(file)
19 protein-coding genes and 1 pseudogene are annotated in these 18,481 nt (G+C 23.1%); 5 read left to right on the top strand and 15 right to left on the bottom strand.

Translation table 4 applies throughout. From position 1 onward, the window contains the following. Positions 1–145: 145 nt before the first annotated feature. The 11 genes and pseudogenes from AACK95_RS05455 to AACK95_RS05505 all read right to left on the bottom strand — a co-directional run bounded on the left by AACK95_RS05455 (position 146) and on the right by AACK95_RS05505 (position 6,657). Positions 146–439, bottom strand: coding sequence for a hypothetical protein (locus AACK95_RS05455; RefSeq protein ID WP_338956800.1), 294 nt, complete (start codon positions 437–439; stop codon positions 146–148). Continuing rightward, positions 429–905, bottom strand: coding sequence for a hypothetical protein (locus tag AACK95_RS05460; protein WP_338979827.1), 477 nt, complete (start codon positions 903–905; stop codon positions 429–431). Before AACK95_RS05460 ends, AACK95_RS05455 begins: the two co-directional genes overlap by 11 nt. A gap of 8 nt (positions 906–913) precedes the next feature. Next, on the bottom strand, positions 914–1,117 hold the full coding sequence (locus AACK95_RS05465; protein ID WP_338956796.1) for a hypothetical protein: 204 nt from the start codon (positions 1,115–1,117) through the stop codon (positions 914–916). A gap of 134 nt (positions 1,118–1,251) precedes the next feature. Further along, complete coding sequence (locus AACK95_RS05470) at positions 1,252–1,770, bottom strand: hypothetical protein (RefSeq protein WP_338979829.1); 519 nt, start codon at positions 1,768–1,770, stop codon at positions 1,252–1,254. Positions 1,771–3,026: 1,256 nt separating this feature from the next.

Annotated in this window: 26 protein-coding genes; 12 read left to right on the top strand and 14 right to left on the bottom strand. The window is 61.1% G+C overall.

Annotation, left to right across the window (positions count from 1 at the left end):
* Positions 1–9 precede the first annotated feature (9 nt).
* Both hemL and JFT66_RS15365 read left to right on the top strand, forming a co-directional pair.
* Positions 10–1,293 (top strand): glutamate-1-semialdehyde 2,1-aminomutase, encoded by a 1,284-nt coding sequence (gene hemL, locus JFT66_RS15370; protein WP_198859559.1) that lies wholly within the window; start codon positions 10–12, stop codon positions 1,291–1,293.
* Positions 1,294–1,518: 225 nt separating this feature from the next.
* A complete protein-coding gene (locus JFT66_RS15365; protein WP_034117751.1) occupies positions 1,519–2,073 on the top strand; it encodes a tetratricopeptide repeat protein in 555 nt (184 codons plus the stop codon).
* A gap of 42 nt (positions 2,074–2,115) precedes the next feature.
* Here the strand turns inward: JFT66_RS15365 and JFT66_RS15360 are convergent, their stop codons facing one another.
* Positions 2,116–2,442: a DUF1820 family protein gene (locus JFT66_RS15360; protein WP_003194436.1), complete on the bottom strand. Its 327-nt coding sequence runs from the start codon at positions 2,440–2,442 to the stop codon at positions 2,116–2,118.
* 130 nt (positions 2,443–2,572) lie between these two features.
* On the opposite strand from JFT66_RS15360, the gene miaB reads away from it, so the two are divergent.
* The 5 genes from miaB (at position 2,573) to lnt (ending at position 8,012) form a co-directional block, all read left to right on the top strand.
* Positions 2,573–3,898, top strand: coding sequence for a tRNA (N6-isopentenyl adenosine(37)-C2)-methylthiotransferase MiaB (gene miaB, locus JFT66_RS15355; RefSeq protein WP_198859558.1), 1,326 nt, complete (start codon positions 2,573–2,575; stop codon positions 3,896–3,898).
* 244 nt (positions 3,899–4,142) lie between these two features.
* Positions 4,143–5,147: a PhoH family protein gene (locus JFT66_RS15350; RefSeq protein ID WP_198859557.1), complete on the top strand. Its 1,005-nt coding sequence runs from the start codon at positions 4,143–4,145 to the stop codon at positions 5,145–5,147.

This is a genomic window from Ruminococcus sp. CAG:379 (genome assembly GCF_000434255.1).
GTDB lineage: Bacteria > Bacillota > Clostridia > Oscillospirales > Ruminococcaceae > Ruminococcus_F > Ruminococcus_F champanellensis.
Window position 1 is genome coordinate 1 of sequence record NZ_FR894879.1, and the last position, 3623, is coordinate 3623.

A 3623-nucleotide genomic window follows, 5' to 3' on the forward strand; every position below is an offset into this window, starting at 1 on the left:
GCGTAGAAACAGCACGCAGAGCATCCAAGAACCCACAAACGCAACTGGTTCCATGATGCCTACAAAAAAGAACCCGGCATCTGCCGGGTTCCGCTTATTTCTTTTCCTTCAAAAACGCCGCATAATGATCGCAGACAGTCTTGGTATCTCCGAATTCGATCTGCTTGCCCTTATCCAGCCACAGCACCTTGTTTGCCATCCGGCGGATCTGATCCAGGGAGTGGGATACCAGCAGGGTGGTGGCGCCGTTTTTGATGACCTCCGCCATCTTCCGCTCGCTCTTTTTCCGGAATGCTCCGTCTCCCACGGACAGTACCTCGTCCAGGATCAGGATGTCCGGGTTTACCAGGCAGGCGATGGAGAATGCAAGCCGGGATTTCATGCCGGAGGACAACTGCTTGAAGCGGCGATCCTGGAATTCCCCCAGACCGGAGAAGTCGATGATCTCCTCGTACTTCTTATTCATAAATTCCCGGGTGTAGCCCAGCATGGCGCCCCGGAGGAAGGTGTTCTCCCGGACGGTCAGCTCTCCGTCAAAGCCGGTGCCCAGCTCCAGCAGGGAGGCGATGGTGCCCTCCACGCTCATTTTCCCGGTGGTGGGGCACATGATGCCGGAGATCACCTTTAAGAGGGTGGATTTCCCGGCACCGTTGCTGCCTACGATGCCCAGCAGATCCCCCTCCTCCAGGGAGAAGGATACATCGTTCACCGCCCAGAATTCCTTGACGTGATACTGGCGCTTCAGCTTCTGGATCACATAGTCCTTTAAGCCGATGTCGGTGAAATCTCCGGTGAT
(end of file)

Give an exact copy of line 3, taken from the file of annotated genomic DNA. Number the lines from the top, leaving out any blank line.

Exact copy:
Annotated in this window: 26 protein-coding genes; 12 read left to right on the top strand and 14 right to left on the bottom strand. The window is 61.1% G+C overall.